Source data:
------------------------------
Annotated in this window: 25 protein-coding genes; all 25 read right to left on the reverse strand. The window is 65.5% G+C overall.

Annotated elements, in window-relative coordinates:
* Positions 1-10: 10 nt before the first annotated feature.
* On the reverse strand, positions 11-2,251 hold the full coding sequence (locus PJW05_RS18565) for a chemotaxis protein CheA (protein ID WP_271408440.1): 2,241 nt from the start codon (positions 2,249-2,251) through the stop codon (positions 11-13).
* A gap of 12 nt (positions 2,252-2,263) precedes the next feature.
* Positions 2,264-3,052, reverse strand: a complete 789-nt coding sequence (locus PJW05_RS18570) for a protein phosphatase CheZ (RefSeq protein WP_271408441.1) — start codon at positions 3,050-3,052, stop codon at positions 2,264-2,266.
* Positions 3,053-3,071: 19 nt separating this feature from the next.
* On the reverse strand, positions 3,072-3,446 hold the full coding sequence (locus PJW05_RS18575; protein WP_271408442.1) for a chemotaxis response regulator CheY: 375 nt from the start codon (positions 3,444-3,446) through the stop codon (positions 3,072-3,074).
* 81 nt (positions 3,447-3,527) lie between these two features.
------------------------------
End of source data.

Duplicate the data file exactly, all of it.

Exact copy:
Annotated in this window: 25 protein-coding genes; all 25 read right to left on the reverse strand. The window is 65.5% G+C overall.

Annotated elements, in window-relative coordinates:
* Positions 1-10: 10 nt before the first annotated feature.
* On the reverse strand, positions 11-2,251 hold the full coding sequence (locus PJW05_RS18565) for a chemotaxis protein CheA (protein ID WP_271408440.1): 2,241 nt from the start codon (positions 2,249-2,251) through the stop codon (positions 11-13).
* A gap of 12 nt (positions 2,252-2,263) precedes the next feature.
* Positions 2,264-3,052, reverse strand: a complete 789-nt coding sequence (locus PJW05_RS18570) for a protein phosphatase CheZ (RefSeq protein WP_271408441.1) — start codon at positions 3,050-3,052, stop codon at positions 2,264-2,266.
* Positions 3,053-3,071: 19 nt separating this feature from the next.
* On the reverse strand, positions 3,072-3,446 hold the full coding sequence (locus PJW05_RS18575; protein WP_271408442.1) for a chemotaxis response regulator CheY: 375 nt from the start codon (positions 3,444-3,446) through the stop codon (positions 3,072-3,074).
* 81 nt (positions 3,447-3,527) lie between these two features.